Kyle Busch, Tandem Haters Win Bud Shootout
Kyle Busch passed Tony Stewart heading to the finish line on the final lap and went on to win the Budweiser Shootout exhibition race for Sprint Cup cars at Daytona International Speedway on Saturday night.
The margin of victory was the narrowest in Shootout history – .013 seconds.
It was Busch’s first Shootout win and it came on a night when he and his Joe Gibbs Racing Toyota took such a physical beating that just finishing the race was a feel-good accomplishment.
“Man, it was a fun race,” Busch said. “It was intense. Guys pushing all the time, them pushing on you, pushing five rows deep, everybody squirrelly, the back end of the cars being real light. It was a great race from my seat, hopefully it was from everybody else’s.”
But also winning – perhaps more importantly winning – were the changes which NASCAR officials mandated in an effort to rid restrictor-plate racing of tandem racing.
Saturday night’s race featured virtually no two-car packs and did feature the big-pack racing which became the trademark of events at Daytona and Talladega pre-Cars of Tomorrow.
“Oh yeah, NASCAR definitely accomplished their goal,” driver David Ragan said. “We can’t run together very long at all, unless we’re overheating, so, yeah, I think a lap or two is really about all.”
“Good to see the pack back like that,” Busch said.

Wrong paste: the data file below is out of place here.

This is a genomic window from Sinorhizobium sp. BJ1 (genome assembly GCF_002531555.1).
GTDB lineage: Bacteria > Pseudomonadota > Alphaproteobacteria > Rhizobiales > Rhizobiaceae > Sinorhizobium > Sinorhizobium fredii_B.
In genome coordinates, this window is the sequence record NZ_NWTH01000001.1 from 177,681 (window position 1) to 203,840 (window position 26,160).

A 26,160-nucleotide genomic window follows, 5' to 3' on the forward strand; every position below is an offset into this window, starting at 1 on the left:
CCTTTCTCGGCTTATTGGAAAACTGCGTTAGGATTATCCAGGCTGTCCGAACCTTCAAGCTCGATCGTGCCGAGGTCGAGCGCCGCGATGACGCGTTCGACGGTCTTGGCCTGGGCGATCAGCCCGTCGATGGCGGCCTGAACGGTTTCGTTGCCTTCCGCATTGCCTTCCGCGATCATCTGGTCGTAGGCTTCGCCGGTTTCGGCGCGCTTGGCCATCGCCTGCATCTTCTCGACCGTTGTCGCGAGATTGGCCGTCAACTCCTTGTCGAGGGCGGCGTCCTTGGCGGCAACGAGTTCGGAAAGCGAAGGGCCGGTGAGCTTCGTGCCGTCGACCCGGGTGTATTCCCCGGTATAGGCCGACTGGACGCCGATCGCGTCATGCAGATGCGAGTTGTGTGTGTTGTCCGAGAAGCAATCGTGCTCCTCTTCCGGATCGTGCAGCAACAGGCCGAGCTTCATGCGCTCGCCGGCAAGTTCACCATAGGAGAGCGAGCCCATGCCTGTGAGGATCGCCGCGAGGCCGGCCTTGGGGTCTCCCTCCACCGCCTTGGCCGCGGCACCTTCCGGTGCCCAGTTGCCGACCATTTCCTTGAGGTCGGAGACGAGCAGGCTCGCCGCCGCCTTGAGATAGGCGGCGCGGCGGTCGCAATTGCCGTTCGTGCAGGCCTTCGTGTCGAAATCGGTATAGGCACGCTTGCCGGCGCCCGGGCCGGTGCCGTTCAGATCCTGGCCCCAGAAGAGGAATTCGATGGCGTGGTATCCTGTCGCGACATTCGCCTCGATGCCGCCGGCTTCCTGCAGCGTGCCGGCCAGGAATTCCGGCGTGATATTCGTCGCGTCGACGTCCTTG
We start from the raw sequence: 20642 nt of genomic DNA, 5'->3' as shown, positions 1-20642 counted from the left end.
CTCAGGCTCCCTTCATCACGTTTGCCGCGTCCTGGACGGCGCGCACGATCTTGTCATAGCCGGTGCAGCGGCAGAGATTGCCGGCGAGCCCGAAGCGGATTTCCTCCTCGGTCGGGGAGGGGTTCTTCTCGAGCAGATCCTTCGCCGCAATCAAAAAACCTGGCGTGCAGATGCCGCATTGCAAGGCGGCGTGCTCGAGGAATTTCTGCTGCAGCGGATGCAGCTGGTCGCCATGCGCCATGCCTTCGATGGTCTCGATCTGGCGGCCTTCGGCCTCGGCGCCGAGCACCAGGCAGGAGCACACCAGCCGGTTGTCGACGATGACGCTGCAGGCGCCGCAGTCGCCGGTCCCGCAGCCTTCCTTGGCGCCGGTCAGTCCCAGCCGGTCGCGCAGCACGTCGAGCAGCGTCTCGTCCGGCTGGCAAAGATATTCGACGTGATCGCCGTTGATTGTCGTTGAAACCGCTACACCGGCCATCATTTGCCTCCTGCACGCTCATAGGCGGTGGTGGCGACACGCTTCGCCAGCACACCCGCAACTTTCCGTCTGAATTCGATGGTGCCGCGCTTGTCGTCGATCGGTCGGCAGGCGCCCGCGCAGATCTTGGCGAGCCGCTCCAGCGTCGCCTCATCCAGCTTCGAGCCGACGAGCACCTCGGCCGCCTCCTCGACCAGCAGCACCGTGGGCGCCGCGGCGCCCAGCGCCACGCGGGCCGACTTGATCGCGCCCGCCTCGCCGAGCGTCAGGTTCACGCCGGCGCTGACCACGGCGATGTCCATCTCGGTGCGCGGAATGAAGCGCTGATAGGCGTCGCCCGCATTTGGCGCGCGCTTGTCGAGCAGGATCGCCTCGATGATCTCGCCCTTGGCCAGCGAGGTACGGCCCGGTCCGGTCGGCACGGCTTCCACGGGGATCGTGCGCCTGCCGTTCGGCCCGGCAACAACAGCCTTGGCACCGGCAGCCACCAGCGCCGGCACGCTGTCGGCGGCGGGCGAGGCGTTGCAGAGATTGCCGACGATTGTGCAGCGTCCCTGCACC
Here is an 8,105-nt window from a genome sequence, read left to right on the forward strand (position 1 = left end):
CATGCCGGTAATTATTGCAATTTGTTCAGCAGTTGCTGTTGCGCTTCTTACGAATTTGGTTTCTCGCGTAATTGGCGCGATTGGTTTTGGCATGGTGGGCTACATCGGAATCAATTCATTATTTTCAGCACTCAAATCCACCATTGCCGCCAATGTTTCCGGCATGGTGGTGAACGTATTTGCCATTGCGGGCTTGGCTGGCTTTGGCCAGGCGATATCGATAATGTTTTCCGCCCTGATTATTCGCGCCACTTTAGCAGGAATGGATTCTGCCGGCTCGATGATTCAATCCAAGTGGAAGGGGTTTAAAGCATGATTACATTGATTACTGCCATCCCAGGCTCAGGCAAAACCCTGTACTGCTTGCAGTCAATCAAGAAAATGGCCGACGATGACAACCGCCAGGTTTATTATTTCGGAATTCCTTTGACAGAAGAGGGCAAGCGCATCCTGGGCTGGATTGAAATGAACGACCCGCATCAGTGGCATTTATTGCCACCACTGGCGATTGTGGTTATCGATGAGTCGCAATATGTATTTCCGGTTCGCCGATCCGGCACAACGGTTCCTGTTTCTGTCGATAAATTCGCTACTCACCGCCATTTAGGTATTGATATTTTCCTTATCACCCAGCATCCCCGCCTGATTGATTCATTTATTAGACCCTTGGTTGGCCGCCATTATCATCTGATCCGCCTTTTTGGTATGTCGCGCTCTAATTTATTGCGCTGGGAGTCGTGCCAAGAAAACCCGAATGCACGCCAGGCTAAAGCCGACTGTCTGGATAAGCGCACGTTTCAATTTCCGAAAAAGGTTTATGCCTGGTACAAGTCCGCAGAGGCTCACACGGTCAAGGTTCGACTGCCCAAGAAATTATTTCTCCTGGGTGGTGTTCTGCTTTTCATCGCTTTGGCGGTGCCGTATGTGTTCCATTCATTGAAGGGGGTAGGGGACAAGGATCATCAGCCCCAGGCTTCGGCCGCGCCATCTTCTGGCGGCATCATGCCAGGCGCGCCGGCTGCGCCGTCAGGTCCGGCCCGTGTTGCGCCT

“Just pack racing, it’s back,” five-time champion Jimmie Johnson said.
Jeff Gordon had the lead crossing the line with five laps to go and had Hendrick Racing teammate Johnson on his rear bumper.
With four to go, Busch took the lead with a push from Greg Biffle. On the next lap, Stewart moved to the lead.
Shortly after that, a big wreck sent Gordon barrel-rolling down the front stretch. Also caught up was Johnson, Kurt Busch, AJ Allmendinger and, even, Kyle Busch. The wreck sent the race to a green/white/checkered restart.
Stewart had the lead on the restart with Marcos Ambrose with him on the front row. Ambrose quickly was pushed to the lead by Brad Keselowski. With Kyle Busch pushing, Stewart recaptured the lead with one to go.
Busch stayed on Stewart’s bumper up the front stretch on the final lap, then jumped high in the tri-oval and edged Stewart to the finish line.
Stewart says he was in the wrong place coming out of Turn 4 on the final lap – he was in the lead.
“I was just happy that I was in the pairing at the end, to be up there,” Stewart said. “But I think history shows that you want to be that second guy I think in all reality. Especially here, it just seems like for some reason you can make that move here. Talladega for some reason, it seems like you make the move, the start/finish line being further around the tri oval, almost seems like it’s too early when you make it. It just seems like that second spot is kind of the one you want to be in.
“I’m not ruling out that you can’t win it from being that lead car. You got to plan ahead for it. As soon as
we came off of turn two, I was already thinking about it. I knew how much of a gap we had, the third and fourth. Had that flexibility to do that without us getting freight-trained. You knew it was coming; it was just a matter of what to do to guard against it. Guys are figuring out what to do to get by, now you have to figure out what to do to not let them get by you.”